#3. Logan Lucky

Steven Soderbergh returned to cinema screens after a four year retirement as a feature film director with this sweet, funny and electrifying serenade to himself. The film, which is incredibly self-referential in almost every conceivable way, is hugely enjoyable on the surface level of being a stripped down, backwater, Ocean’s Eleven (as the film points out) and perhaps even more entertaining as a metaphorical, metacinematic, journey through Soderbergh’s current career. As the first words of John Denver’s cover of Some Days Are Diamonds ring out over the opening logos, “When you asked how I’ve been here without you, I’d like to say I’ve been fine and I do”, it feels like the director is a constant presence throughout the film, an unseen character, and it’s masterful. As Channing Tatum’s adorably folksy protagonist goes on to say “I like the song because of the song but I guess I also like it because there’s a story behind it”.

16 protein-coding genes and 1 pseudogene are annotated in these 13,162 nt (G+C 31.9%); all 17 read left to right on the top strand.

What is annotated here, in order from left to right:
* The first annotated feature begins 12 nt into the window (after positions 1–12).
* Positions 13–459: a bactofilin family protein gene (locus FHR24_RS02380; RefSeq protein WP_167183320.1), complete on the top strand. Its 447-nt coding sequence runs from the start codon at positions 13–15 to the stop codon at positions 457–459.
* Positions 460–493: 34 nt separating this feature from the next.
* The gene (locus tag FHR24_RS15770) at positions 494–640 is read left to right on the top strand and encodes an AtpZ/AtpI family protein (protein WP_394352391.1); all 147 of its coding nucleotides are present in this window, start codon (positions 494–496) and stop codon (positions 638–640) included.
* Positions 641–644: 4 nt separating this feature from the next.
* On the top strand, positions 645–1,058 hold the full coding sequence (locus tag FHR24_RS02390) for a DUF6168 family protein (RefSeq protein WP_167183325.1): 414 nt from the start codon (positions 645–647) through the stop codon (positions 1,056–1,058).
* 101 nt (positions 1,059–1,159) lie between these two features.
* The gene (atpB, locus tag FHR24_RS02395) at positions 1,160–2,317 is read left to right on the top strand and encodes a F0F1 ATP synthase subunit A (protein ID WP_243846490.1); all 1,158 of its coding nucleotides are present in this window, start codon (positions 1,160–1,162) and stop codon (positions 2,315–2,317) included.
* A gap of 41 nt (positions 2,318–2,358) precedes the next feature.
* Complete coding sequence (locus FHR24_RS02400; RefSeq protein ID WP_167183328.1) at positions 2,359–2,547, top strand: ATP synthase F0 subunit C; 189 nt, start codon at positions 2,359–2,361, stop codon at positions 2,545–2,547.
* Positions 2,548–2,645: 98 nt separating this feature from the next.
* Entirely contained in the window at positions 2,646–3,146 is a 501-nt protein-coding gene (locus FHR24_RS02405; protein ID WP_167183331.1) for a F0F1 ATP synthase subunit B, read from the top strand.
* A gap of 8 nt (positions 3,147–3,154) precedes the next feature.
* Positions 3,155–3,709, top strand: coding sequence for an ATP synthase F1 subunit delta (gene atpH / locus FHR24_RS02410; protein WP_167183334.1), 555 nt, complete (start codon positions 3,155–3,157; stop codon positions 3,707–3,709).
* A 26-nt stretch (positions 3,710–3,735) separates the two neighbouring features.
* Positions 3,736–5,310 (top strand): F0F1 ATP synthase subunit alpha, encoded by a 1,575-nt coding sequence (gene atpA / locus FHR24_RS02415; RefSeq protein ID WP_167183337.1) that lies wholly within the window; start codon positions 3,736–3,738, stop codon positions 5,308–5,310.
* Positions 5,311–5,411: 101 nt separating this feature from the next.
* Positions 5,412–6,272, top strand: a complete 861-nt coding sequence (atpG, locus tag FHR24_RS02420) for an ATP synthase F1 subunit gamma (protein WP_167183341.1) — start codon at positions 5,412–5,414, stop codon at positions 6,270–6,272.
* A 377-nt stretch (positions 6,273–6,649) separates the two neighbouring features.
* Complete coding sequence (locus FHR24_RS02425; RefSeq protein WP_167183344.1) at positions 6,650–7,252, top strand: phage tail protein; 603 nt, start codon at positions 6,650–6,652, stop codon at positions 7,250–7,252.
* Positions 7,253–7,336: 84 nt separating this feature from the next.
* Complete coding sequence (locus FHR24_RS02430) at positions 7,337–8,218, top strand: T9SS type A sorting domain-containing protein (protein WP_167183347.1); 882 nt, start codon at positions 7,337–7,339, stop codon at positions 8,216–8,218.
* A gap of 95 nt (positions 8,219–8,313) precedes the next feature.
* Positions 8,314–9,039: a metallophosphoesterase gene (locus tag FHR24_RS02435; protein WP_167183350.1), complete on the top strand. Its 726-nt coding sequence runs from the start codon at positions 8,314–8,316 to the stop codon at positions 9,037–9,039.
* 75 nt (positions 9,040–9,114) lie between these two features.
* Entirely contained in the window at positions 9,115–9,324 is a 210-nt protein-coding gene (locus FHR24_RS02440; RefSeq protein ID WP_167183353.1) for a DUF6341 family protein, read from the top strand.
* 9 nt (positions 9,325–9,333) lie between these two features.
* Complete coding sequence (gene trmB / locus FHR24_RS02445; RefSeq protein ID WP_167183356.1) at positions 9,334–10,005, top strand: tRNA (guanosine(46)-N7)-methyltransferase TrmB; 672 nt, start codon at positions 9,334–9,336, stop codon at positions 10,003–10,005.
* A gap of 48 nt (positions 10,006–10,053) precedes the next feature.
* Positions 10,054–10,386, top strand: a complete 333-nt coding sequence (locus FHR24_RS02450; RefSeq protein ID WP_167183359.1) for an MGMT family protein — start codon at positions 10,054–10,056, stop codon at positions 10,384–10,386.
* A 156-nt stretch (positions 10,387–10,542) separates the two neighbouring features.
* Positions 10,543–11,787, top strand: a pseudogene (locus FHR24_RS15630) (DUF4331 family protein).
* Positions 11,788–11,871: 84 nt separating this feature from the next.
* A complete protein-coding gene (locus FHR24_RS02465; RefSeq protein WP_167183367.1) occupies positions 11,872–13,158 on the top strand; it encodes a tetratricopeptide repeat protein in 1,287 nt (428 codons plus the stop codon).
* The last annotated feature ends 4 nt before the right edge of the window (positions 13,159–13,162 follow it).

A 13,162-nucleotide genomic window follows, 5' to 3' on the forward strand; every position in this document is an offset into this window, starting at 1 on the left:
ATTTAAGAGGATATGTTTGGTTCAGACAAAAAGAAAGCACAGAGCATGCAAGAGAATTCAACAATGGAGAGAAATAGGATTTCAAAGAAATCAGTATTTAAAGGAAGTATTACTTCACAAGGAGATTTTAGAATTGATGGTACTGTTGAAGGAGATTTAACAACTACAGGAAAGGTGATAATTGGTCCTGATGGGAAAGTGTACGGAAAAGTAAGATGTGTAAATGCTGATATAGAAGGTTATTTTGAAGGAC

The whole cast is truly nothing short of world-beating. From Seth MacFarlane’s Dick Van Dyke tier Cockney accent to Daniel Craig’s yahoo Appalachian balancing it out, it’s as close to perfect as a Hollywood ensemble ever gets. Adam Driver and Riley Keough bring two genuinely unique kinds of energy to the whole film and really amplify Soderbergh’s fascination with patterns of speech and conversation. It’s not shocking that the frontrunner regarding the real identity of the author of the film’s absolutely airtight screenplay, Rebecca Blunt (whose existence has only ever been officially vouched for by Soderbergh and Driver, communicating with other members of the cast and crew exclusively via email), is Soderbergh’s wife Jules Asner; making the astute references to Soderbergh all the funnier. After all, it’s a film about family and getting it all back together for one big score and Logan Lucky is one joyously big score. Welcome back, Steven. We’ve missed you.

 

#2. Split